The power sector wants an exemption from Insolvency proceedings under Insolvency and Bankruptcy law (IBC). The government wants to warehouse stressed power projects totaling 25 GW under an Asset Management Firm (AMC) to protect the value of the assets because it expects that power projects will be sold at throwaway prices if they come under IBC proceedings. Therefore the government will bring all projects under an AMC and wait for the power demand to pick up and then sell these projects which will give better returns. The provision for setting up AMCs was brought in The Securitization and Reconstruction of Financial Assets and Enforcement of Security Interest (SARFAESI) Act, 2002. The SARFAESI is the law that existed before the IBC was brought in 2016 for insolvency proceedings.
According to a government official, “State-run Rural Electrification Corp. Ltd (REC) has identified projects with a total debt of around Rs 1.8 trillion as part of the scheme, which is under government consideration and has been tentatively named Power Asset Revival through Warehousing and Rehabilitation or Pariwartan.” The scheme is inspired by Troubled Asset Relief Programme or TARP which helped the US to overcome the 2008 financial crisis. The decision to bring stressed power projects was primarily due to low bids that these projects were receiving. The projects have drawn bids for around Rs 1-2 crore per MW under the insolvency and bankruptcy code, a fraction of the Rs 5 crore per MW needed to build them.
There was a tussle between experts whether the power sector should be provided an exemption from insolvency proceedings or not, since some sections of economists like Principal Economic Advisor Sanjeev Sanyal were against exemptions from a law which is still in nascent stage. Although the people in government like interim Finance Minister Piyush Goyal and Power Minister R K Singh were supportive of the exemption for the power sector. Piyush Goyal held a meeting with R K Singh and some other top officials when Allahabad High Court ruled in favor of the Power Ministry and barred banks from initiating the proceeding against Power producers as per an RBI Circular dated Feb 12.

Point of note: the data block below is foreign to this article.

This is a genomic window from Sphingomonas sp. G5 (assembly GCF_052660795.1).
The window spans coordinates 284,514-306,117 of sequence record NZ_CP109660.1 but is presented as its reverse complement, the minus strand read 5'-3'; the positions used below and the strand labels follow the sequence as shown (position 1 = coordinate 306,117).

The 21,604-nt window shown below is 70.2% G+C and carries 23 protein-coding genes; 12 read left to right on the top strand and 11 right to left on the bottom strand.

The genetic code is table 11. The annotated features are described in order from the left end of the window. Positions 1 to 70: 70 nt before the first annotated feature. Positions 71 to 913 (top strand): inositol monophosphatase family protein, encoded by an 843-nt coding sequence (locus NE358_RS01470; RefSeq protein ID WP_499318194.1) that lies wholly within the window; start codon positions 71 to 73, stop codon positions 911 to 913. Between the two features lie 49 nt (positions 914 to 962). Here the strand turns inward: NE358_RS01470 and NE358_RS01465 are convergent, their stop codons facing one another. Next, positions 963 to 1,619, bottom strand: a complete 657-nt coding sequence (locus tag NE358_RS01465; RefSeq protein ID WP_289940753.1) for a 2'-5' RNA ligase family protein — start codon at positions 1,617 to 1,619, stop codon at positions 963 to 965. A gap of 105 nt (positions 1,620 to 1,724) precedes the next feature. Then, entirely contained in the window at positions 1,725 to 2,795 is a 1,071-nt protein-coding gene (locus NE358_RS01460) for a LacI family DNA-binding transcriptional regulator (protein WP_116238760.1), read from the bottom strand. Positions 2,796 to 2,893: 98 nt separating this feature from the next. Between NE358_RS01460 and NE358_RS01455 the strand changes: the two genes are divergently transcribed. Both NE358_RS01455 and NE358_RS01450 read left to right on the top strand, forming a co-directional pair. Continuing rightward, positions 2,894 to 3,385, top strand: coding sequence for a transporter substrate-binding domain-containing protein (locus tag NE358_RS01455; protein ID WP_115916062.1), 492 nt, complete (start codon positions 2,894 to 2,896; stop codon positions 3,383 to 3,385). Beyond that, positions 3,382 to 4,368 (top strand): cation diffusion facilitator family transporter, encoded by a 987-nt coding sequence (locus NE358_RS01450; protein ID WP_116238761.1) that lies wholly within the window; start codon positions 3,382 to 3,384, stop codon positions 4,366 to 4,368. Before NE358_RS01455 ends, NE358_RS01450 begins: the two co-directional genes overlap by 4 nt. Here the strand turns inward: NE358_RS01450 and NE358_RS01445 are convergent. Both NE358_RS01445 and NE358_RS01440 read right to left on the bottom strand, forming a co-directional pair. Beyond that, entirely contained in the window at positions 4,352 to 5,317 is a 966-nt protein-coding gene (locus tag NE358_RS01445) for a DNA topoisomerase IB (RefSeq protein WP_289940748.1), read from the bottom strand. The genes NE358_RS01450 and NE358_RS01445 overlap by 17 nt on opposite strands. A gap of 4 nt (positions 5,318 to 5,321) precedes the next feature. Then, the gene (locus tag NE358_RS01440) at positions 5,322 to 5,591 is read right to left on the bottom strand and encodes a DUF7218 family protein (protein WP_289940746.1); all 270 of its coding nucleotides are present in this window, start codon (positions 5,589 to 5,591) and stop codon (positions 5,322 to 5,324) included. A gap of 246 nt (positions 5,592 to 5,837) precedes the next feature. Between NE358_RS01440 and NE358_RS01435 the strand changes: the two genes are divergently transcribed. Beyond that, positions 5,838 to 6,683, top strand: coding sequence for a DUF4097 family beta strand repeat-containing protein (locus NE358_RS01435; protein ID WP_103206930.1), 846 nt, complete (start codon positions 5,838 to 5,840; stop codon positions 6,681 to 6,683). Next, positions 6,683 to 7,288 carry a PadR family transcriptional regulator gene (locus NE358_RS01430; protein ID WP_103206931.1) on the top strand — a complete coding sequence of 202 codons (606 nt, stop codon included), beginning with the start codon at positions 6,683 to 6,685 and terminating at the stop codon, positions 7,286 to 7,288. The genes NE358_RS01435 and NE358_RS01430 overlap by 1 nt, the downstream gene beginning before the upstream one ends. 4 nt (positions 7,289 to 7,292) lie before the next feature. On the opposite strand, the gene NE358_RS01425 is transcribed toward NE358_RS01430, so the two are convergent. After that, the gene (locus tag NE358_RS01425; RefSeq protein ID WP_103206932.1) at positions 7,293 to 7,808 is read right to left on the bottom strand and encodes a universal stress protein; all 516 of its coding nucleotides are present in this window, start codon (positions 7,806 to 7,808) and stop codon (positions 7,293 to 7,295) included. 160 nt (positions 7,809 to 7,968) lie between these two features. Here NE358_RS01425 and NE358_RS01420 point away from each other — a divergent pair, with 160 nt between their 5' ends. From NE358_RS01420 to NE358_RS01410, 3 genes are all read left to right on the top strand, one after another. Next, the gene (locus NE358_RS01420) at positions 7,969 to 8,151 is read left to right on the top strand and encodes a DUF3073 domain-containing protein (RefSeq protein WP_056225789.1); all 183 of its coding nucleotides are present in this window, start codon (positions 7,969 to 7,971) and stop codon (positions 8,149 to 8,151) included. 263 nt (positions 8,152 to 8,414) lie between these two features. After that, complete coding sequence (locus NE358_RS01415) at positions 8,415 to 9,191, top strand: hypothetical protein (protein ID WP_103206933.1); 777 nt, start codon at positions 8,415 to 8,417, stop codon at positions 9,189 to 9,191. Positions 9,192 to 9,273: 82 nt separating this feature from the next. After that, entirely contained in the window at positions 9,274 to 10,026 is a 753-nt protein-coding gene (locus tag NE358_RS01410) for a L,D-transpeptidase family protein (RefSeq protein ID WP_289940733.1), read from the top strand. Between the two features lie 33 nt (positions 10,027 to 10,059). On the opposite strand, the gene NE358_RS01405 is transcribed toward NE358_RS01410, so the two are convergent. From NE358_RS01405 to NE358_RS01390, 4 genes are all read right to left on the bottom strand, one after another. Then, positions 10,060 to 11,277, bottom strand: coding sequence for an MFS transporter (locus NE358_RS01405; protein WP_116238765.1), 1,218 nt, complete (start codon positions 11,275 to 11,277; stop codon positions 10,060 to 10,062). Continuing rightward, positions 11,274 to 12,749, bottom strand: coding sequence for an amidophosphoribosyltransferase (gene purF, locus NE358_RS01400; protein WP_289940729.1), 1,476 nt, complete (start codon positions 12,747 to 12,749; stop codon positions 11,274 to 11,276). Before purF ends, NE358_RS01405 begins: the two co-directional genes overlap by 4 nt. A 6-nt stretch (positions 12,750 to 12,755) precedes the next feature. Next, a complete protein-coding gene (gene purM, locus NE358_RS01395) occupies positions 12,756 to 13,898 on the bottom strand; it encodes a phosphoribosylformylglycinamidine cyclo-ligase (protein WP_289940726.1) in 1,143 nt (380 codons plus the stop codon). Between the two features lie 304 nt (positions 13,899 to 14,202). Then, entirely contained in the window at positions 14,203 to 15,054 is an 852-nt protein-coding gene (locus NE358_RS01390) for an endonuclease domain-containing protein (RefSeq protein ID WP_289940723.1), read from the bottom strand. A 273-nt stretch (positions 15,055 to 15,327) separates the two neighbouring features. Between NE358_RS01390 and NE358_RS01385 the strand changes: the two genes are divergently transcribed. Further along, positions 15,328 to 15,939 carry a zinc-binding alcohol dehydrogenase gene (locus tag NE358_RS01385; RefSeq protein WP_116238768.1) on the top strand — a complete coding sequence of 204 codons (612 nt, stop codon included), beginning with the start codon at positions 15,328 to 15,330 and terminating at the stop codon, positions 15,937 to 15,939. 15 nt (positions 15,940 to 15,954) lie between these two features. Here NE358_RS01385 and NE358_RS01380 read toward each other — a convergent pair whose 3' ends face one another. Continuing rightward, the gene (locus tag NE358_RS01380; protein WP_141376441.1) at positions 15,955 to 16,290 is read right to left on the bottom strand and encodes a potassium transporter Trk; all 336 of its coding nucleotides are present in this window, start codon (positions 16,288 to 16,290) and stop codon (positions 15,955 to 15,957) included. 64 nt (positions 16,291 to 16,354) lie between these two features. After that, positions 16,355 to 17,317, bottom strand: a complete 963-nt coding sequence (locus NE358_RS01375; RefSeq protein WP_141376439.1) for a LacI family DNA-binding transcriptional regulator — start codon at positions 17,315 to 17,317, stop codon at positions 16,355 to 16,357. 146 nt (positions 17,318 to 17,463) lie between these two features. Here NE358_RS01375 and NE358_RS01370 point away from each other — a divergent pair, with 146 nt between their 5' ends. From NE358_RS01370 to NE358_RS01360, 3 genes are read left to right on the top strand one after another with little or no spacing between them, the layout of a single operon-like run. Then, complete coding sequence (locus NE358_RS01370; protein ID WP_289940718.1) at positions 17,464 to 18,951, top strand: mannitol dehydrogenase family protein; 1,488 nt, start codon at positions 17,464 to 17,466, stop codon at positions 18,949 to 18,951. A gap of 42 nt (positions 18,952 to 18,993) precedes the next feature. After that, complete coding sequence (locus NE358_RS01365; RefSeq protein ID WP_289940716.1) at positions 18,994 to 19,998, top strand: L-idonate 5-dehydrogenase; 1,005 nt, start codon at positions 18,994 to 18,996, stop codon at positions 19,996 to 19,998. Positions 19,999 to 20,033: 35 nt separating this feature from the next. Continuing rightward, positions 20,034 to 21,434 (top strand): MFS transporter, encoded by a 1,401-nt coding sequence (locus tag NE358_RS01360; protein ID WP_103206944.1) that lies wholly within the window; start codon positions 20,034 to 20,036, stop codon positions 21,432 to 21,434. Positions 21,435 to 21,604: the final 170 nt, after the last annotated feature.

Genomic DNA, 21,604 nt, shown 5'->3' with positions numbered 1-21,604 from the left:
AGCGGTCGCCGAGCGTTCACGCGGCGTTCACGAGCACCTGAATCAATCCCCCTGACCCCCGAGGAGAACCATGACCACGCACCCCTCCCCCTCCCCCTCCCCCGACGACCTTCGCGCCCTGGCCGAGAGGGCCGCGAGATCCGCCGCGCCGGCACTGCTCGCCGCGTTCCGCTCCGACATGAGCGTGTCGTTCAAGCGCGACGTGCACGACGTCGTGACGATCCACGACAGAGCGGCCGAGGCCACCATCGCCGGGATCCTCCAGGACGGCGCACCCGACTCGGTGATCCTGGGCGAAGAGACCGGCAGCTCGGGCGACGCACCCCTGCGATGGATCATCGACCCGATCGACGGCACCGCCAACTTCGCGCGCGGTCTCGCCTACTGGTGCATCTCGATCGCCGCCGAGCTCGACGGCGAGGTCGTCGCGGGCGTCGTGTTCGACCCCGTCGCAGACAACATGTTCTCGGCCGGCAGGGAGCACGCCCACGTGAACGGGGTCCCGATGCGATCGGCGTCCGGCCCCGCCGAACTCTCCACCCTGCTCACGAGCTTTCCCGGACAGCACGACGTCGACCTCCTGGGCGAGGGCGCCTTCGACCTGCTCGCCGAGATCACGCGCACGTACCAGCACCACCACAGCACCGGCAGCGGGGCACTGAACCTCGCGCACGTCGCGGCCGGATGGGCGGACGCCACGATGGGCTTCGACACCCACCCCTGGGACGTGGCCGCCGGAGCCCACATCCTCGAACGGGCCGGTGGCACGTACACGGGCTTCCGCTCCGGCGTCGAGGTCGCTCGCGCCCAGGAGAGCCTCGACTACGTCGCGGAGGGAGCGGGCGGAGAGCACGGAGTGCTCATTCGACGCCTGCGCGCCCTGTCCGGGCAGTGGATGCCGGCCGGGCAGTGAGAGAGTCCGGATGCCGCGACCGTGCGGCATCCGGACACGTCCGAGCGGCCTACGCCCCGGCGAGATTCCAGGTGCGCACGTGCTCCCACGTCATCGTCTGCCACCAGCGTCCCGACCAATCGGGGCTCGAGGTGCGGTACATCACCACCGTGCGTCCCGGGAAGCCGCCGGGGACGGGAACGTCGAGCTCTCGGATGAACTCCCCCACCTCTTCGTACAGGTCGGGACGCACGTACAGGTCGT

Earlier, RBI had refused to give any exemptions to power sector from insolvency proceedings, therefore, bringing the stressed assets under AMC was the only option left for banks. The banks are in the process of identifying the stressed assets, and the projects which could be part of AMRC are as following:
The plan, if it succeeds, will provide a relief to the power sector because if stressed assets have to go through IBC proceedings, then returns would have been very little. According to industry sources, if the plan succeeds it could become the model for other sectors which do not want to go through IBC proceedings. As per government officials the plan to operate the AMRC is that “the promoter’s equity will be reduced to facilitate a transfer of management control to the financial institutions, the lenders will convert their debt into equity. The AMRC will manage the projects and may ask utilities such as NTPC Ltd to operate and maintain them. The AMRC will charge a fee and help complete projects that are stranded for lack of funds. These projects will be transferred to the AMRC at net book value, wherein it will own a 51% stake in the projects and the balance 49% will be held by the lenders.” The step by the government to save stressed assets of the power sector will help to reach the dream of “power for all” and it will also provide resources for 24*7 power supply in rural India.